IDEO Workshop Addresses Social Issues at Dartmouth
By Anna Fiorentino
May 2014 • CoolStuff
At an IDEO innovation workshop in April, approximately 60 undergrad and grad students from Thayer, Tuck and Geisel schools arrived at the Couch Project Lab to learn new ways to frame and solve social issues at Dartmouth. Working in small groups, they developed and proposed a wide range of ideas from an activity bus to electronics-free rooms and a community service graduation requirement.
“The value of the exercise was to make an opportunity for students from all over campus to work together in a highly collaborative way and to enjoy the experience of creating unexpected and original ideas in the short span of the workshop,” says Associate Professor Peter Robbie, who organized this and seven other Dartmouth design workshops over the past 10 years. “Our goal is education—to invite students from all disciplines to experience the excitement and power of design thinking as a method of collaborative, creative problem solving.”
“We felt the workshop theme was timely for the current Dartmouth climate since many things seem to be coming to a head and starting to change all at once, such as the new Living Learning Communities (which utilize residence halls as integrated learning spaces to promote the personal and intellectual development) and zero-tolerance sexual assault policy,” says Thayer student workshop organizer Malika Khurana '15. “I personally feel that one of the greatest things about Thayer is that it does feel like its own small community where you know everyone who is working in Couch—so we want to make sure that isn’t lost when we expand.”
Organizers are hoping to continue fleshing out the ideas introduced by students at the workshop in a design group they plan to start. Meanwhile, Khurana believes students may implement their IDEO Innovation ideas—many that wouldn’t require much infrastructure or resources—through their own avenues.
“It’s likely that some participants will bring the ideas they came up with to their respective communities and extracurricular groups to make them into a reality,” says Khurana, who not only planned but also participated in the workshop.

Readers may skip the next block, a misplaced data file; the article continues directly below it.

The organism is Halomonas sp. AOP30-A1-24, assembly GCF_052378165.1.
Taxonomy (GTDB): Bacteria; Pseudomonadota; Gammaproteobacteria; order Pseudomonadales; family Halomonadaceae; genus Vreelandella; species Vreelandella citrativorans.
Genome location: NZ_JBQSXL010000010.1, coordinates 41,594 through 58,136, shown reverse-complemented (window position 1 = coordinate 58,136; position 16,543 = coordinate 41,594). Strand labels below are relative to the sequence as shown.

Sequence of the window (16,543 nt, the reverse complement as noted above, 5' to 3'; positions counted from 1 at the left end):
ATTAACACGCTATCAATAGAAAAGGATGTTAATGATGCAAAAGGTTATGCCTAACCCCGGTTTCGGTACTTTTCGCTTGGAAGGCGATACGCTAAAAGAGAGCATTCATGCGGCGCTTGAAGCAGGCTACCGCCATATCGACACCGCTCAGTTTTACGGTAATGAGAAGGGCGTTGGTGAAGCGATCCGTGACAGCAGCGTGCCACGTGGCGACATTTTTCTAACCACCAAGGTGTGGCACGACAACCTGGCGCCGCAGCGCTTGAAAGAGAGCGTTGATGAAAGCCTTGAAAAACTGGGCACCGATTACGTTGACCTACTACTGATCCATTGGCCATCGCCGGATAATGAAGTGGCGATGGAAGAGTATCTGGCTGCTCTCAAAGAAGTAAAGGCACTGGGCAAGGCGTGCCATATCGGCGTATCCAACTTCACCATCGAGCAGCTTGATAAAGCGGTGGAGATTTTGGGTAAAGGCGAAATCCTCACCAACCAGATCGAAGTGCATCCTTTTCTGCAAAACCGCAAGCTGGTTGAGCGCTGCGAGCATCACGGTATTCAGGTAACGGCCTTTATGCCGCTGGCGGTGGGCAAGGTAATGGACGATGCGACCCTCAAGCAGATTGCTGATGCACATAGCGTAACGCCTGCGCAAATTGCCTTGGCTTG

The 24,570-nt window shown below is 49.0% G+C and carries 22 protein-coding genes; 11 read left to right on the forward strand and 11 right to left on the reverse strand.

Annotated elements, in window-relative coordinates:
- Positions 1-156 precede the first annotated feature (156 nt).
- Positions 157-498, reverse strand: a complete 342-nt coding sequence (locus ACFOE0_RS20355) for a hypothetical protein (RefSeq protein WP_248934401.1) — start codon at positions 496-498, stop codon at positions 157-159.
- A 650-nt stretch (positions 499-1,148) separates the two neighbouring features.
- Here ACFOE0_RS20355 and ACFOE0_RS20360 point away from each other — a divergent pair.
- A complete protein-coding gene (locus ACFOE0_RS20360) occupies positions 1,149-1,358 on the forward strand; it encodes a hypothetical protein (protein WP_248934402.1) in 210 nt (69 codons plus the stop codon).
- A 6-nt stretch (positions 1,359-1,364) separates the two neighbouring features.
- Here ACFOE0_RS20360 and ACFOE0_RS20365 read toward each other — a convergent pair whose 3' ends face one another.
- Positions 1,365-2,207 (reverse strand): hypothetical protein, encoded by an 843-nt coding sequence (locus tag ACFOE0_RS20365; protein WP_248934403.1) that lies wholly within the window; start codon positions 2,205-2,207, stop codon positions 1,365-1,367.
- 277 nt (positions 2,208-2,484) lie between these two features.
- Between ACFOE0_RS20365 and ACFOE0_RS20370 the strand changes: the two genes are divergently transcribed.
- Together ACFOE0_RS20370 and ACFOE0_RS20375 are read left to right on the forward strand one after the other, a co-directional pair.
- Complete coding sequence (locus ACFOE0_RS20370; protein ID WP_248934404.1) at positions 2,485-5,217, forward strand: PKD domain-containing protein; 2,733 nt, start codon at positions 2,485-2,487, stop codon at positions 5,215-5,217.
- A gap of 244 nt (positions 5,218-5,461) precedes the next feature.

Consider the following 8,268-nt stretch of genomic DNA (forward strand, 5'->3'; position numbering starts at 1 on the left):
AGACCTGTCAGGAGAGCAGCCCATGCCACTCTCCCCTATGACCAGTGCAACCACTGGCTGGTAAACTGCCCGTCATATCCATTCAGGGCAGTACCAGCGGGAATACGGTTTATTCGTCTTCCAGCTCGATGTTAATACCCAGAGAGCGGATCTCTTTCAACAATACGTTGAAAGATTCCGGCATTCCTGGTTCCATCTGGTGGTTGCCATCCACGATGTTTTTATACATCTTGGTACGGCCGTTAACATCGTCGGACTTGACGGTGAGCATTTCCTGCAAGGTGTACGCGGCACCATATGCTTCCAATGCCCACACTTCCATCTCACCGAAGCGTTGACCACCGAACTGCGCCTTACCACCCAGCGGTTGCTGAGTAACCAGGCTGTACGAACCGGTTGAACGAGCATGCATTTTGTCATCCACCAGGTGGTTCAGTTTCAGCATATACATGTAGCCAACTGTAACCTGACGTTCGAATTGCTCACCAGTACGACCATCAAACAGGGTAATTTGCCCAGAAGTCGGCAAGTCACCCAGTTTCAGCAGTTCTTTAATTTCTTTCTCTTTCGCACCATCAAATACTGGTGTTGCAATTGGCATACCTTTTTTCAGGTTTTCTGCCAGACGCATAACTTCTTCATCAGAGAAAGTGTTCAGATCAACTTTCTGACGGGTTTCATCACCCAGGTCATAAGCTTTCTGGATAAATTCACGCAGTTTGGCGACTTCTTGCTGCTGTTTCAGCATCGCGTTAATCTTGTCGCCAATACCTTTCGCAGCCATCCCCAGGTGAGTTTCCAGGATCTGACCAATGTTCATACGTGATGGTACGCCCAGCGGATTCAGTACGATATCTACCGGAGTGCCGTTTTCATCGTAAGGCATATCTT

Khurana, for example, already introduced in her sculpture class her group’s idea formed at the IDEO workshop to make pop-up play stations around campus, like mini fab labs, where you might build something with blocks, do a puzzle or make pipe cleaner creation to encourage spontaneous and playful interactions and help reduce stress.
“Now I'm working on an interactive sculpture with the same play station concept,” says Khurana.
Past Dartmouth IDEO workshop themes have included healthy eating on the go and ways to make the best of winter in Hanover. This year’s event was led by Dartmouth IDEO staff Maura Cass ’10, who holds a degree in anthropology and a minor in Health Care Public Policy, and Brian Mason ’03 Th’05, a mechanical engineer who is now director of medical products at IDEO.
In addition to the buzz filling the room long after the workshop’s scheduled ending, students came to Robbie with positive feedback after the event.
“Design thinking can provide a common language and intellectual framework to support group collaboration necessary for creative problem solving,” says Robbie. “Everyone can use these methods to help envision the change they seek.”comments powered by Disqus